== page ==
Adam Graham: Humor takes many forms in old time radio detectives: from the wisecracks of the hardboiled eyes to the uncharacteristic chortling of Nero Wolfe to the romantic interplay between the Abbotts or Mr. and Mrs. North, humor is present in the vast majority of shows. As long as it’s not stupid or inappropriate, it definitely is a bonus.

In terms of the most humorous detective show, I’d say without a doubt, it’s Pat Novak for Hire. Other hard boiled detective may throw out a half dozen similes in an episode like they were using a revolver to fire them, Pat Novak is a machine gun. There are dozens of prime quotes in every episode, add to that, the inebriated pontificating of Jocko Madigan, and you’ve got quite a combination.

OTR BUFFET: Obviously, both radio and film detectives were affected by the pulps.  My question is, do you feel like radio affected films more or vice versa?

Adam Graham: I think films had more impact on radio. Take for example, the hard boiled detective genre which Dick Powell launched on the radio in 1945 with Rogue’s Gallery.  Hard boiled detectives had been popular in movies since The Maltese Falcon had been released years before. To the extent that one affected the other, radio was the one that copied from the movies.

OTR BUFFET: What's the best detective show we should be listening to but probably aren't?

Adam Graham: If you haven’t listened to, Let George Do It, you should. It’s not as well known as other detective show due to it being a West Coast only syndication, but you’d have to search hard to find a better one for reasons listed above.

If you do listen to Let George Do It, then I would recommend the very unique series, A Life In Your Hands which features as its hero a rich lawyer who steps into cases as an Amicus Curiae (Friend of the Court) and with the permission of the judge, cross-examines and calls witnesses without working for either prosecution or defense but simply to get at the truth. It was an interesting concept.

OTR BUFFET: Do you consider the newspaper crime fighters to be detectives?

Adam Graham:  As long as they’re dealing in crime and mystery on a regular basis, I’m on-board. It really doesn’t matter whether a crime’s solved by Philip Marlowe or Randy Stone (Nightbeat). While the newspapermen aren’t detectives by professions, if they do the same work as a detective, then it works for me. I do make a distinction between  crime drama shows like Big Town and mystery programs like Night Beat, which are really the best analog for detective shows.

OTR BUFFET:  Who is your favorite female actress in radio detective old-time radio?

Adam Graham: In terms of character and supporting actresses, I’d have to say Virginia Gregg. As a character actress, Gregg could be made anybody. She could just as easily play a teenage girl or an old lady as a femme fatale. She also was the 2nd Brooksie on Let George Do It and played girlfriends to Richard Diamond and Bob Bailey’s Johnny Dollar. It’s hard to imagine what radio detective shows would have been like without her.

In terms of leading actresses, I tend to think most of Alice Frost as Mrs. North and Mercedes McCambridge in Defense Attorney. Frost played Mrs. North as this very sweet and feminine, but also very clever and daring person that made her a great amateur detective. McCambridge’s acting skill and voice talent are very unique and it’s a shame that we don’t have more episodes of Defense Attorney in circulation due to the fact that it broadcast over ABC.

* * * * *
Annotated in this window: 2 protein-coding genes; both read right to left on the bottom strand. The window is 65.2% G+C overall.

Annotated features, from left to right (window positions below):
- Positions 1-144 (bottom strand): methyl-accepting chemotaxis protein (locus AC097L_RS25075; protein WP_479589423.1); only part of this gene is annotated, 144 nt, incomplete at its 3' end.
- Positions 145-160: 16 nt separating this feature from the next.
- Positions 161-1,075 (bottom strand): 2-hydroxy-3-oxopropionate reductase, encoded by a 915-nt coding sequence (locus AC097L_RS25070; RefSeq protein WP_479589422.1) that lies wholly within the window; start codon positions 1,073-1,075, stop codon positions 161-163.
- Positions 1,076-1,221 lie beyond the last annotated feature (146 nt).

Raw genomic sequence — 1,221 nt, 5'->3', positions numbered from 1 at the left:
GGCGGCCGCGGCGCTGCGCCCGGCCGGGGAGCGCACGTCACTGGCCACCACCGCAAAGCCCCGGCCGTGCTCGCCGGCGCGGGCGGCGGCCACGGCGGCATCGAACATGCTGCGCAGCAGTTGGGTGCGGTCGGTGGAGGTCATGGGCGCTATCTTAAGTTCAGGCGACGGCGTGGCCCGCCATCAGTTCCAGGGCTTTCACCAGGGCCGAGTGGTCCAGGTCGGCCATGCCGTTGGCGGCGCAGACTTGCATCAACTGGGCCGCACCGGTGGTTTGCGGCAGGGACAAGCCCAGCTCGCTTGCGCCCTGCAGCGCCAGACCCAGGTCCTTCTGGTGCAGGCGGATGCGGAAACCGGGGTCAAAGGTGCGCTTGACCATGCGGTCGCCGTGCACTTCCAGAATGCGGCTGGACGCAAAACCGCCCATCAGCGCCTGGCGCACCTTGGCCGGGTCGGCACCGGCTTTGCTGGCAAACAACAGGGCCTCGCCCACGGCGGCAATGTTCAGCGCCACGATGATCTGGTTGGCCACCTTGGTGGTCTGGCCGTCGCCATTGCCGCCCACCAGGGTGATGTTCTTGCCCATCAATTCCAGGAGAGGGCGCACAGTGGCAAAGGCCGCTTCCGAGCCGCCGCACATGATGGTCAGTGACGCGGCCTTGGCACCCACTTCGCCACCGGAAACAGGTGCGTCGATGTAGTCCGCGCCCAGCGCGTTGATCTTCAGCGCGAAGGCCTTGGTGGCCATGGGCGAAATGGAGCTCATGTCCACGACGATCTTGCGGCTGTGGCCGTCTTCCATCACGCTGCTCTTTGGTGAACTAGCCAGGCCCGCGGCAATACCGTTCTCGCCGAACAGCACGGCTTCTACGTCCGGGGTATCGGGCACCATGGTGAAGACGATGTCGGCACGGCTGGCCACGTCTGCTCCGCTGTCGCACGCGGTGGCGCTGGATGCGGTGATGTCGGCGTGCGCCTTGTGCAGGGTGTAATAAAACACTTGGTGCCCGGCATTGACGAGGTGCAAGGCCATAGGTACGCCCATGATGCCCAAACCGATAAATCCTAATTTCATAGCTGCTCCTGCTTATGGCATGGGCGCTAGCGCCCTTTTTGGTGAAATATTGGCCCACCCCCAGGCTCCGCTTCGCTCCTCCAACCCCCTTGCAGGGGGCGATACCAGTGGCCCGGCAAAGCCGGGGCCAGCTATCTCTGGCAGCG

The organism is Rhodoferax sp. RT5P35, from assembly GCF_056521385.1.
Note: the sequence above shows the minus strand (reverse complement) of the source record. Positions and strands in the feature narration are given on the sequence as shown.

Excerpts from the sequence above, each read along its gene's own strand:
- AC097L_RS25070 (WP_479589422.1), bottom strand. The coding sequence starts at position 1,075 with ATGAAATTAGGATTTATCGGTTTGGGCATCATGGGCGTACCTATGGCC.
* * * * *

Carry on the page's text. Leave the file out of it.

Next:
OTR BUFFET: Do you consider the Lone Ranger and Challenge of the Yukon to be detective shows?

Adam Graham: Elements of detective mysteries will show up in the darnedest places. On radio, I’ve heard episodes of the drama series, Mayor of the Town which had elements of detective fiction in it. Ditto for Superman. On television, many episodes of series such as Star Trek or MacGyver, that have strong elements of the detective story in it. These elements are borrowed a lot because they work. It shows the influence of detective fiction beyond strict detective stories.

I tend to look at a series and ask what the series is really about. Is it about someone whose major thing is unraveling mysteries or is the occasional mystery somewhat incidental to the overall plot? Mayor of the Town is a family drama, Superman is a juvenile superhero adventure show, Star Trek is a science fiction series, and Macgyver is an Adventure Series. I feel we could similarly categorize the Lone Ranger and Challenge of the Yukon.

However, I’ll be the first to acknowledge that these are some of the shows that people could spend forever debating. I know Thrilling Detectives considers Have Gun Will Travel to be a private eye series. It’s a fun discussion with good arguments on both sides.

OTR BUFFET: Who are the 5 best radio detectives?

Adam Graham: Recently, I did a series of blog posts where I ranked the best detective shows by Network. I would follow somewhat with that. I think in the list, you’d have to have Philip Marlowe, Dragnet, and Let George Do It. In addition, I would add Yours Truly Johnny Dollar and Richard Diamond to the mix.

OTR BUFFET:  Thank you Adam for your answers and your time!

Adam Graham: Thanks so much. Always a pleasure. 

©Jimbo 2010/2011


  1. Did not get to post the first time I read this interview. I wanted to, but, no time with busy schedule. What I wanted to say I liked most of what Adam said. However, so far with the shows I have listened to from Let George Do It, I would not rate the show as high as Adam does. My wife disagrees with me on this. So far I prefer Box 13 over it. It is possible that when I hear more of this show I will like it better.

    Most of the other things that Adam said I go along with. By the way, I thought it was an interesting interview.

  2. I thought Adam did a very good job too.

    We all have our favorites and not favorites. There was a time when I like LGDI a lot more than I enjoy it now. But I'll come around it again in the future and probably find nice things to say about it again.

    As you and I discussed one time, BB, I'm not even sure LGDI is a detective show, although it may technically be. (But you mentioned Box 13 which is definaitely not a detective show, anymore than TAo Superman is...

  3. My wife agrees with you about LGDI is really not a detective show. She cited a couple of examples why it is not. I guess I hear Johnny Dollar as George and come to the wrong conclusion.

  4. This comment has been removed by a blog administrator.